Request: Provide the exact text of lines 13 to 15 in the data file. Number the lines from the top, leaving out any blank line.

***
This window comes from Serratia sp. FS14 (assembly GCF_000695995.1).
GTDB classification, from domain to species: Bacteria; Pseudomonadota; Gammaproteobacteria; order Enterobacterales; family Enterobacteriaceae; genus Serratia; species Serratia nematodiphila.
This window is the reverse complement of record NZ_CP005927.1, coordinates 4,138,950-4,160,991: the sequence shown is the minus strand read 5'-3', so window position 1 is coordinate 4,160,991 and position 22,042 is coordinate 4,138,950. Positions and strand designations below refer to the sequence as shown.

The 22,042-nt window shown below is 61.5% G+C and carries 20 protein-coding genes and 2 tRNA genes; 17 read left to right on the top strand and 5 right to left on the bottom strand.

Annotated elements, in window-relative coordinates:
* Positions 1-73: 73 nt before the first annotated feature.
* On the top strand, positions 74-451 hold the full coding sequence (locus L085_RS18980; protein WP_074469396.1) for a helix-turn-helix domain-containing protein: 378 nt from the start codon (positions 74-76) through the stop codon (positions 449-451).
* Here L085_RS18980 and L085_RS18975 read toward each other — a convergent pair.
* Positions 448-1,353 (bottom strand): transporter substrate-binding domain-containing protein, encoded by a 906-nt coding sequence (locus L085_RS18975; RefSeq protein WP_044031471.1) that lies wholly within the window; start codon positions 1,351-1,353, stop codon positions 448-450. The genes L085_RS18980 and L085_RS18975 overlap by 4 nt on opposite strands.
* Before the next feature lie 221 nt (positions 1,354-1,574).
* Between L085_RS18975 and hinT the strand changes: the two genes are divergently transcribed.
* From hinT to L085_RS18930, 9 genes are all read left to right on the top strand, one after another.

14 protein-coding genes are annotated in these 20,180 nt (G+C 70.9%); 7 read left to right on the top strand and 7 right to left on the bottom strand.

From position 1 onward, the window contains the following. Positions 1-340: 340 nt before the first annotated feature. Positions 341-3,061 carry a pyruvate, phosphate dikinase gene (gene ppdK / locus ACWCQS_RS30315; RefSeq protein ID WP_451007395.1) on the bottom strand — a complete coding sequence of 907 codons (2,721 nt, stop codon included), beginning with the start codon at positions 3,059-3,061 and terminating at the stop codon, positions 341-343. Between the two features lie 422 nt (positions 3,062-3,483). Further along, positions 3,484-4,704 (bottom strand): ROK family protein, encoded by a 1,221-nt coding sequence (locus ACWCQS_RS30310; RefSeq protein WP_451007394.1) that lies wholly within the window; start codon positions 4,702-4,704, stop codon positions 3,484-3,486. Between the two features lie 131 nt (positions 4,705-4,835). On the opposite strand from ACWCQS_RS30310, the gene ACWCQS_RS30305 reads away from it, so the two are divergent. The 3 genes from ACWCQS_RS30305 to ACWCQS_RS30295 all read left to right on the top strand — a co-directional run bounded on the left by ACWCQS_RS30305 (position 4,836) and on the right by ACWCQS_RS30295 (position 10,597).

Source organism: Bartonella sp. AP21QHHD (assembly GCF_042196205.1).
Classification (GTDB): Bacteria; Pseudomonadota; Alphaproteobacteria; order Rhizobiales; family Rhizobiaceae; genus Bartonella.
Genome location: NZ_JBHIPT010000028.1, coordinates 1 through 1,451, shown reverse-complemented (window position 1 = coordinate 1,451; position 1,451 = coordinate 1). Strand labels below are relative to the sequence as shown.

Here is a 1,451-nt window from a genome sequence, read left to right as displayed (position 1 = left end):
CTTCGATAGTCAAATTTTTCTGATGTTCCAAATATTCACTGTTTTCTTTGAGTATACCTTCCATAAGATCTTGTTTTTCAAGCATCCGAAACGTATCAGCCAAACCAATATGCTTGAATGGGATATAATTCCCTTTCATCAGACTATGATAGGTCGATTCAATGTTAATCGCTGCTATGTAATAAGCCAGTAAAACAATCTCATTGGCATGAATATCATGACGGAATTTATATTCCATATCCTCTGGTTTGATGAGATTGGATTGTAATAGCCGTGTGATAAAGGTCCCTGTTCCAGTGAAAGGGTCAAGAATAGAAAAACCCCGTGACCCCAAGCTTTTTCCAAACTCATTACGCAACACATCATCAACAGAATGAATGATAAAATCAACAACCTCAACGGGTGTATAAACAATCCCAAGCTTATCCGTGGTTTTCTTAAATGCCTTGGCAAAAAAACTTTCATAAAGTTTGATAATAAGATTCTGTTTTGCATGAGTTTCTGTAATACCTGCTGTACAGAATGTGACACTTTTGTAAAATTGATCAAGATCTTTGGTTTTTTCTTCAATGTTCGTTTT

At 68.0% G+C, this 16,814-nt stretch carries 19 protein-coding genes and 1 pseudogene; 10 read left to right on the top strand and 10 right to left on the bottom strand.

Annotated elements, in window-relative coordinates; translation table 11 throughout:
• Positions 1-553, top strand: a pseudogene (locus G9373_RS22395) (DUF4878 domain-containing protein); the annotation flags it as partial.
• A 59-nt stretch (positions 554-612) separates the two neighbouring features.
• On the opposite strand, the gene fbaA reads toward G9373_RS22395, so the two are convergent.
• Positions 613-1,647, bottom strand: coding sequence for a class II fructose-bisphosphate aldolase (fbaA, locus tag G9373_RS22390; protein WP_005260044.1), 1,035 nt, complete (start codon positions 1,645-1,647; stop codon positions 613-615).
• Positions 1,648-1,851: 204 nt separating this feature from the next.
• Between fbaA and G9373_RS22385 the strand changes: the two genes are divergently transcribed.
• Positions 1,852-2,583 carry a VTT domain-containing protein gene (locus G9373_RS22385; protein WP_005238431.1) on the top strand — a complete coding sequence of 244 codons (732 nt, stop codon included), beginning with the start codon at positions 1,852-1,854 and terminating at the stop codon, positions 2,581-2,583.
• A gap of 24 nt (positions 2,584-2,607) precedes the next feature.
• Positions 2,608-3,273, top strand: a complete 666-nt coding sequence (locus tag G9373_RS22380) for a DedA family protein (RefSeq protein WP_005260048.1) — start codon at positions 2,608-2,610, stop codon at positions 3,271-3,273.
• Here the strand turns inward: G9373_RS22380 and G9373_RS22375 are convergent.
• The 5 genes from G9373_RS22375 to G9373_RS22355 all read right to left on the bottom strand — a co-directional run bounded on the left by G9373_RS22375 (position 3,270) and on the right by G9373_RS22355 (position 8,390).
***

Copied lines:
14 protein-coding genes are annotated in these 20,180 nt (G+C 70.9%); 7 read left to right on the top strand and 7 right to left on the bottom strand.

From position 1 onward, the window contains the following. Positions 1-340: 340 nt before the first annotated feature. Positions 341-3,061 carry a pyruvate, phosphate dikinase gene (gene ppdK / locus ACWCQS_RS30315; RefSeq protein ID WP_451007395.1) on the bottom strand — a complete coding sequence of 907 codons (2,721 nt, stop codon included), beginning with the start codon at positions 3,059-3,061 and terminating at the stop codon, positions 341-343. Between the two features lie 422 nt (positions 3,062-3,483). Further along, positions 3,484-4,704 (bottom strand): ROK family protein, encoded by a 1,221-nt coding sequence (locus ACWCQS_RS30310; RefSeq protein WP_451007394.1) that lies wholly within the window; start codon positions 4,702-4,704, stop codon positions 3,484-3,486. Between the two features lie 131 nt (positions 4,705-4,835). On the opposite strand from ACWCQS_RS30310, the gene ACWCQS_RS30305 reads away from it, so the two are divergent. The 3 genes from ACWCQS_RS30305 to ACWCQS_RS30295 all read left to right on the top strand — a co-directional run bounded on the left by ACWCQS_RS30305 (position 4,836) and on the right by ACWCQS_RS30295 (position 10,597).

Source organism: Bartonella sp. AP21QHHD (assembly GCF_042196205.1).